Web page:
Skip to main content

The Globe and Mail

Spain's unemployment devastates residents, adds country to European nations in crisis

Jaime Cadena at his Barcelona home

Siqui Sanchez/siqui sanchez/getty images The Globe and Mail

If you could peer into the very centre of the converging economic forces tearing at the fabric of Europe, you would find a small, politely bewildered man named Jaime Cadena.

This week, Spanish Prime Minister José Luis Rodríguez Zapatero became the latest European leader to announce huge cuts to government departments and programs in order to save his country from becoming another bankrupt victim of the continent's debt crisis. At the same time, Mr. Cadena discovered his own personal place in that crisis.

The 44-year-old construction worker sat at the folding table in the tiny living room of his basement apartment on the outskirts of Barcelona and tried to grasp the larger meaning of a letter from the bank informing him he no longer owned the property.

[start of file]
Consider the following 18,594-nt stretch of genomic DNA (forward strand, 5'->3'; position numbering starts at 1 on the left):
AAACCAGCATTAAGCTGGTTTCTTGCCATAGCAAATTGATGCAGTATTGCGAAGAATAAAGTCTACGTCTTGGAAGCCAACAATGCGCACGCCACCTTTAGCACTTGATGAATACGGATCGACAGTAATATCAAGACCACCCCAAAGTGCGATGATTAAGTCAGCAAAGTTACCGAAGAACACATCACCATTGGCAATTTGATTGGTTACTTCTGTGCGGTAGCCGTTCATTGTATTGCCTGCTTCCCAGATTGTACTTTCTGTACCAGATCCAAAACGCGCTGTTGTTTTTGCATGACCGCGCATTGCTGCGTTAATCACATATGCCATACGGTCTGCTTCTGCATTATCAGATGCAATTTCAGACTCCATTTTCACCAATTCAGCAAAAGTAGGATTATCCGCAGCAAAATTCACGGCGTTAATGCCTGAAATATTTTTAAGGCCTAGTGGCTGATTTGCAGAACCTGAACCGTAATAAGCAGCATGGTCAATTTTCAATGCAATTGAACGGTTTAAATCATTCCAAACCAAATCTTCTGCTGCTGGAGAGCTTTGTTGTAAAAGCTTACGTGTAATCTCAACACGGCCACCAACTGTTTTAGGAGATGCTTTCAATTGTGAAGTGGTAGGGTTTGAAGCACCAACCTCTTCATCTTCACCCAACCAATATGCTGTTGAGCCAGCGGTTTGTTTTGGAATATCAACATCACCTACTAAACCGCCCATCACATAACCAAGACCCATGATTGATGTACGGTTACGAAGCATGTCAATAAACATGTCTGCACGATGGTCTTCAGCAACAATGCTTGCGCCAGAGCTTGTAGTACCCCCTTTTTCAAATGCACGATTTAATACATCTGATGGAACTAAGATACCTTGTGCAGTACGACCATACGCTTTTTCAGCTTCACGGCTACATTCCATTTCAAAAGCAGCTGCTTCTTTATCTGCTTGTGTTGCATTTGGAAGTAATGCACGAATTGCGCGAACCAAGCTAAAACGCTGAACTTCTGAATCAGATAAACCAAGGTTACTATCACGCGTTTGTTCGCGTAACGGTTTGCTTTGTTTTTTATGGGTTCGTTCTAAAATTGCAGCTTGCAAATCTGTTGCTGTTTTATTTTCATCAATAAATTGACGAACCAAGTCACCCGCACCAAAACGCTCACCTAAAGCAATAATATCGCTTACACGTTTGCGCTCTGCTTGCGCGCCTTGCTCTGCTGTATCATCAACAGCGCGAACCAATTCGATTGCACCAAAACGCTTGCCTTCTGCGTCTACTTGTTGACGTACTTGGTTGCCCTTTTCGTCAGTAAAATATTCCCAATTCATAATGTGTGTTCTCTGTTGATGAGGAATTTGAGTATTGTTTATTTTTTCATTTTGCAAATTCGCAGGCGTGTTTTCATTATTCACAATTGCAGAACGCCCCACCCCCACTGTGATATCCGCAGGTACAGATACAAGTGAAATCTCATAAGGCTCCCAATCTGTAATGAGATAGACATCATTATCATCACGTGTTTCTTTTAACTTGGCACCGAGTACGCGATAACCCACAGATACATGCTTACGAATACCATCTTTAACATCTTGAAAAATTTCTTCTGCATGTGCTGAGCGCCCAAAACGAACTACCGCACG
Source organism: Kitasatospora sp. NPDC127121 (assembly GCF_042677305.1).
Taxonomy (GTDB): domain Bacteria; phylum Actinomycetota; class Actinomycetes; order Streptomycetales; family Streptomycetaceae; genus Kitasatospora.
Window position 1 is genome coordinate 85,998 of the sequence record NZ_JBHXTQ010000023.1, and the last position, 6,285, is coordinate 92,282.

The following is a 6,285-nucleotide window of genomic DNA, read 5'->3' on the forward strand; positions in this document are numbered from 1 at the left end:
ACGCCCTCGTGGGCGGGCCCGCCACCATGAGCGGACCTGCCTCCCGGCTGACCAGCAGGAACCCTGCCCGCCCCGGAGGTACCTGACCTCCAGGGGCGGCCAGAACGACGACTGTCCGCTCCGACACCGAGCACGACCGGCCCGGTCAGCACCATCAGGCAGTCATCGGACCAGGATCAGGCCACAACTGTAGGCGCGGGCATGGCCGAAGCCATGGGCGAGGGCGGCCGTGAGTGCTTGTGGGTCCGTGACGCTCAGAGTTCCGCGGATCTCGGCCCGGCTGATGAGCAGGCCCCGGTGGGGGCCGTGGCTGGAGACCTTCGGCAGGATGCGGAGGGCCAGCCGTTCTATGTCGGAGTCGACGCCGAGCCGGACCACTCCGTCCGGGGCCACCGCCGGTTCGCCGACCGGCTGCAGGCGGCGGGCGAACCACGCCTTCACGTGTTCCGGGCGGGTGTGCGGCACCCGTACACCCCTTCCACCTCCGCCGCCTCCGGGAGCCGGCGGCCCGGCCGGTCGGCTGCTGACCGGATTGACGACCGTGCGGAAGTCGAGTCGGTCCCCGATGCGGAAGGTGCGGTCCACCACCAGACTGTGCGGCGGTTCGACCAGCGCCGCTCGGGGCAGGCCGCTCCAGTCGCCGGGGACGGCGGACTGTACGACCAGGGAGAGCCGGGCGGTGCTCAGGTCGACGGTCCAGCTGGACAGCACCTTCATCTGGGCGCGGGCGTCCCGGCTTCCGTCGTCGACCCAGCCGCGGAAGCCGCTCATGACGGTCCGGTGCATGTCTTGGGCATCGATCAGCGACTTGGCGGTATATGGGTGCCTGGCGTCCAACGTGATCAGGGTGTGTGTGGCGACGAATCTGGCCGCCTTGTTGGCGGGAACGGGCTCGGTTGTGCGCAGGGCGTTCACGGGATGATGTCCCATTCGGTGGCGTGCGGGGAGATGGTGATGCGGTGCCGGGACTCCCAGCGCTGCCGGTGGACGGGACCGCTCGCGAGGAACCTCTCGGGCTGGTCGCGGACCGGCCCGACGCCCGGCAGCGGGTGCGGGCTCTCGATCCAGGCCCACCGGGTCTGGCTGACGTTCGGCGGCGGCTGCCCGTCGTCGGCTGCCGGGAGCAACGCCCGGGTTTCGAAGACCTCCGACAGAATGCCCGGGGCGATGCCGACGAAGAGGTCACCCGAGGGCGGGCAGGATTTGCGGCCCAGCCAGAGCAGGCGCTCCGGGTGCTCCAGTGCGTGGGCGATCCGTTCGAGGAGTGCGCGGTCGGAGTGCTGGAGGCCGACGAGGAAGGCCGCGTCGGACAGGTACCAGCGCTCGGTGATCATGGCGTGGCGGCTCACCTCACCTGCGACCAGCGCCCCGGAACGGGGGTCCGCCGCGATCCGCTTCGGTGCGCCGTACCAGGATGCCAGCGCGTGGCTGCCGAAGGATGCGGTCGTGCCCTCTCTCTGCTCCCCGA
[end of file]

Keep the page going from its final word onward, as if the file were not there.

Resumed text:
Story continues below advertisement

The apartment will be auctioned at a fraction of the price he'd paid for it four years ago, when his fast-rising salary seemed a sure ticket to middle-class stability for his family. If a buyer is found this week, he and his four teenaged children will be evicted. As Spain has no personal-bankruptcy law, he will still owe the bank almost €200,000 - more than the current market value of the apartment - even if he loses it.

"It's like a terrible weight I'm forced to carry," Mr. Cadena says. "I feel like the whole country's problems have fallen on my back."

With an unemployment rate of nearly 20 per cent, the highest in Europe, it could be a long time before he finds more than the occasional month-long construction job. But the spending cuts launched by Mr. Zapatero this week will likely lead to reductions in the welfare and unemployment-insurance programs that were Mr. Cadena's only hope of staying aloft until jobs materialize again.